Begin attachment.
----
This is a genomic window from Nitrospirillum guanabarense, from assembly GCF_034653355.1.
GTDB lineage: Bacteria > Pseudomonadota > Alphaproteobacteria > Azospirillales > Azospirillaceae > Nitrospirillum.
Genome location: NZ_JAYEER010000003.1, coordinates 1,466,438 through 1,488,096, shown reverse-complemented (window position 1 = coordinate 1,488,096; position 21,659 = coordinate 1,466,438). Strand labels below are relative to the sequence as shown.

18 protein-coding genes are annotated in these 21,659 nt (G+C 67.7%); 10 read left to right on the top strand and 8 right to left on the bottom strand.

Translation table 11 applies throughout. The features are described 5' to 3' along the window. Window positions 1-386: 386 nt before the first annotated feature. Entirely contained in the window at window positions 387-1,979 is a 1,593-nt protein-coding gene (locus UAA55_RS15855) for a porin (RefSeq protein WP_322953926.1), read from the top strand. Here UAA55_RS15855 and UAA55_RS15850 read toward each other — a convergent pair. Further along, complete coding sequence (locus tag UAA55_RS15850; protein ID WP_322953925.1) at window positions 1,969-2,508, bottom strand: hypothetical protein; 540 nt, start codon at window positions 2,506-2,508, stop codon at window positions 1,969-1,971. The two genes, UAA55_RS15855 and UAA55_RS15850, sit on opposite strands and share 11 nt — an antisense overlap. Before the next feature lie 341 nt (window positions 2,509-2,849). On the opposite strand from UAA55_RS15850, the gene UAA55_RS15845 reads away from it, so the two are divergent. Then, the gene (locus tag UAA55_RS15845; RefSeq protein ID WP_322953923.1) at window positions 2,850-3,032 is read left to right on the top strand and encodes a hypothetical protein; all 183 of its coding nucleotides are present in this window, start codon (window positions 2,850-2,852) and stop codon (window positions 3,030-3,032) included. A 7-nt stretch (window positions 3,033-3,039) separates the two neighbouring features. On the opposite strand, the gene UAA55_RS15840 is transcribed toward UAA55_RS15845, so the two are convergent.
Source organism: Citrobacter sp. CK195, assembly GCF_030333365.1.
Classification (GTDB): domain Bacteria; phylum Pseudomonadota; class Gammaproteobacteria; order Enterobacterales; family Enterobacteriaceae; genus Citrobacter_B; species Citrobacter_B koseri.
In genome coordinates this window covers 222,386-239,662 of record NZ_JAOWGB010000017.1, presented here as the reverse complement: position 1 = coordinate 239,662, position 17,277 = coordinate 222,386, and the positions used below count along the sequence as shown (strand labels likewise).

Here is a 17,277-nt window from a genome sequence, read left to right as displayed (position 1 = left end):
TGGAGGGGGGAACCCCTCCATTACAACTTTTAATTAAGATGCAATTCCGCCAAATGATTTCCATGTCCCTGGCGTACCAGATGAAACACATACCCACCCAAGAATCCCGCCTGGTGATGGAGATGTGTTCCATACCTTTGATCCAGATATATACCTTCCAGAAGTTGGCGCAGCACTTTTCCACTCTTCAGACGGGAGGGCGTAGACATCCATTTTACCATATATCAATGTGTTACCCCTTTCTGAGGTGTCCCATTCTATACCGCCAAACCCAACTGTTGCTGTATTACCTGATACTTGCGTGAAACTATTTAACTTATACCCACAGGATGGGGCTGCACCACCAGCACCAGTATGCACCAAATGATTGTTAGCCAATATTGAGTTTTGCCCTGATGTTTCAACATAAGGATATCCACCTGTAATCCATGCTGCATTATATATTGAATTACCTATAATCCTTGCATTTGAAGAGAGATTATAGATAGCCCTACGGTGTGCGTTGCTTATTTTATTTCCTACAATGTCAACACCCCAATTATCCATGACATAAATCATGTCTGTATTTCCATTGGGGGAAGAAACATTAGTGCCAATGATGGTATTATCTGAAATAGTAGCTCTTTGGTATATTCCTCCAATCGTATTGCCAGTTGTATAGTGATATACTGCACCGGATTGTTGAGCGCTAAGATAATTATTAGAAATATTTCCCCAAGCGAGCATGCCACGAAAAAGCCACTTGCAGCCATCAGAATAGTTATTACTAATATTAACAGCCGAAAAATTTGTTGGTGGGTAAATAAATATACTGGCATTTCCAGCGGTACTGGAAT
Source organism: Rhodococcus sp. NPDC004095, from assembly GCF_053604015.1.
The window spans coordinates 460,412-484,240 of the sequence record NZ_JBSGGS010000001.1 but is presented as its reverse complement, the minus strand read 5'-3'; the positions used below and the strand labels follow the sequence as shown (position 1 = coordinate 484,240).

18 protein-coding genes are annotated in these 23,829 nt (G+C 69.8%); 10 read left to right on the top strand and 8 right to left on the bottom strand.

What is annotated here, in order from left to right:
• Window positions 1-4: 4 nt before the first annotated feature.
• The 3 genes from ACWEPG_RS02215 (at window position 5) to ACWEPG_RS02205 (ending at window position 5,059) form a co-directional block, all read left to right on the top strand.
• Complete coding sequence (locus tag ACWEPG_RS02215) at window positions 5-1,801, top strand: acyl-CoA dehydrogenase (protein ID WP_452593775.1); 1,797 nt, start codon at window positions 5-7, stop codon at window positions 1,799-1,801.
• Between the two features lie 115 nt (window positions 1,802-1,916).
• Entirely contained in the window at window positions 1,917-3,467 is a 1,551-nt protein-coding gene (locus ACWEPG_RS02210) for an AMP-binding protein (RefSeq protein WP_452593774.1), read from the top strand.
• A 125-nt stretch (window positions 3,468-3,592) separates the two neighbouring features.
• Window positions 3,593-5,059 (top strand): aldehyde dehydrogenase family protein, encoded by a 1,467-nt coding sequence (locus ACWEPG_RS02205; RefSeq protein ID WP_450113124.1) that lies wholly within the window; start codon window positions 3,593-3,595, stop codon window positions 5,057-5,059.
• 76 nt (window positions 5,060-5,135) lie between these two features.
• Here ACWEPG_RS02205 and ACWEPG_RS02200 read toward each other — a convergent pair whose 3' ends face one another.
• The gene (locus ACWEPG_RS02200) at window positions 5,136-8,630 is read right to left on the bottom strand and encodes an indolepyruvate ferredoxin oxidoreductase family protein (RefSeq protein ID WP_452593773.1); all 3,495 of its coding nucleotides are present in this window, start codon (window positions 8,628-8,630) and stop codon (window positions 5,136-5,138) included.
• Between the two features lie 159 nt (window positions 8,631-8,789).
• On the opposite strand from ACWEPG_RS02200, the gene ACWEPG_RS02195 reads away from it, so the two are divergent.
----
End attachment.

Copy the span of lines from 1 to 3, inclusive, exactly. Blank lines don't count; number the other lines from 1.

This is a genomic window from Nitrospirillum guanabarense, from assembly GCF_034653355.1.
GTDB lineage: Bacteria > Pseudomonadota > Alphaproteobacteria > Azospirillales > Azospirillaceae > Nitrospirillum.
Genome location: NZ_JAYEER010000003.1, coordinates 1,466,438 through 1,488,096, shown reverse-complemented (window position 1 = coordinate 1,488,096; position 21,659 = coordinate 1,466,438). Strand labels below are relative to the sequence as shown.